All study procedures were approved by Hartford Hospital’s Institutional Review Board. Written permission was obtained from parents/legal guardians of all participants, and assent was obtained from all participants under the age of 18. The sample comprised 63 community-recruited patients diagnosed with the combined subtype of ADHD (DSM-IV 314.01) and 135 healthy comparison participants. Psychiatric diagnoses for research purposes of all DSM-IV Axis I disorders were made using the Kiddie-Schedule for Affective Disorders and Schizophrenia-Present and Lifetime version (K-SADS-PL) (26) conducted by trained clinical research staff, under the supervision of a licensed clinical psychologist (Michael C. Stevens). Separate collateral interviews with at least one parent/guardian were incorporated into diagnostic decisions made after synthesizing information in weekly research group meetings. Participants were excluded if they (a) had lifetime history of bipolar disorder, psychotic disorder, obsessive–compulsive disorder, PTSD, Tourette’s disorder, pervasive developmental disorder; (b) had current DSM-IV substance dependence, major depressive disorder, or anxiety disorder; (c) had IQ estimate <80 determined by Wechsler abbreviated Scale of Intelligence; or (d) were taking Wellbutrin (Buproprion), Strattera (Atomoxetine HCl), Cylert (Pemoline), or Provigil (Modafinil). Sample characteristics are shown in Table S1 in Supplementary Material. Clinical assessment was supplemented with parent-reported Brown attention deficit disorder (ADD) scale (27) scores and performance on Conner’s continuous performance test (CPT-II) (28).

Structural MRI and Data Preparation

Structural MR images were obtained using a Siemens 3T Allegra MRI scanner at Olin Neuropsychiatry Research Center at Hartford Hospital (3D MPRAGE; TR = 2300 ms, TE = 2.74 ms, TI = 900 ms, flip angle = 8°, FOV = 17 mm × 256 mm, matrix = 176 × 256 × 176, voxel size = 1 mm × 1 mm × 1 mm, pixel bandwidth = 190 Hz; 7.09 min). MR images were examined and processed using VBM8 toolbox (29) with default settings, as follows: (i) bias-correction, (ii) tissue classification, (iii) spatial normalization to Montreal Neurological Institute (MNI) space, (iv) high dimensional non-linear diffeomorphic anatomical registration through exponentiated lie algebra (DARTEL) normalization, and (v) finally, the normalized GM segments were modulated to correct and preserve original local volume change. The processing pipeline is explained in detail in the VBM8 tutorial.1 Modulated GM volumes were smoothed with 4 mm full width half maximum Gaussian kernel.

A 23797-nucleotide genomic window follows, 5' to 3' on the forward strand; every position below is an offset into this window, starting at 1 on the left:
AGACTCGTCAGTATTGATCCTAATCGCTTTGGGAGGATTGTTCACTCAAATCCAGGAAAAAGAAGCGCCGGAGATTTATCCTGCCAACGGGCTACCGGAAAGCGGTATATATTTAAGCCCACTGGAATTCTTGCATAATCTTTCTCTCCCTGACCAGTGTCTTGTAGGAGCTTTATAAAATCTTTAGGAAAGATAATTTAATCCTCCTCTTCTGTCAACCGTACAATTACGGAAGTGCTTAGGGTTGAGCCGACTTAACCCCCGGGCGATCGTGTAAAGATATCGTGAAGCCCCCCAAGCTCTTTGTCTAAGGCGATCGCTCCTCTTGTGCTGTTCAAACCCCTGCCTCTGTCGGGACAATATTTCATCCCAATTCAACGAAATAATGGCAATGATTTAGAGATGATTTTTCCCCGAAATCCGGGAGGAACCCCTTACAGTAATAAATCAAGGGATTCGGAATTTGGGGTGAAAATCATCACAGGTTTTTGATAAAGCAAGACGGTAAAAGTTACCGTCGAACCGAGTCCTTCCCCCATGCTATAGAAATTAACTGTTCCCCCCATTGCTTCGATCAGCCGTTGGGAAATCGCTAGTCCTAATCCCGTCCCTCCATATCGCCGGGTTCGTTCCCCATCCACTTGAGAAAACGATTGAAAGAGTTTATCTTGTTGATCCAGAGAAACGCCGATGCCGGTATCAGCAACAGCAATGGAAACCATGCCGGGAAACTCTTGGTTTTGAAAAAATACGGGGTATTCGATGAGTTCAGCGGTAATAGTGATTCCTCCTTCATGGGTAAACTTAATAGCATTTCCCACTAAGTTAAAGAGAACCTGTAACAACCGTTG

SNPs Data Collection and Preprocessing

Genomic DNA was extracted from saliva collected from each participant using Oragene collection kits (30). The Illumina HumanExome-12v1-2 chip was used for genotyping. Genotype data were preprocessed using PLINK software (31) following quality control steps (32) detailed in Figure 1. SNPs in high linkage disequilibrium (LD) were removed (window size of SNPs = 50, number of SNPs to shift the window at each step = 5 and r2 = 0.7) to increase independence between markers. Custom Matlab scripts using an algorithm similar to EIGENSTRAT (33) performed principal component analysis of the genetic dataset. To correct for population stratification bias, genetic data were corrected using top two eigenvectors that showed significance association with self-reported race/ethnicity. Logistic regression (adjusting for age, sex, and top two eigenvectors representing self-reported ethnicity) was performed to clean the data and reduce the number of SNPs. SNPs showing association with ADHD (uncorrected p-value < 0.1) were considered for further analysis. The total number of SNPs further considered with Para-ICA was 3139 (see Table S2 in Supplementary Material for complete list of SNPs and their associated genes used for Para-ICA). The entire set of markers was annotated to genes based on their coordinates using ANNOVAR software (34).

FIGURE 1
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Figure 1. Illustration of quality control processing for SNP data and structural MR imaging data.

Parallel Independent Component Analysis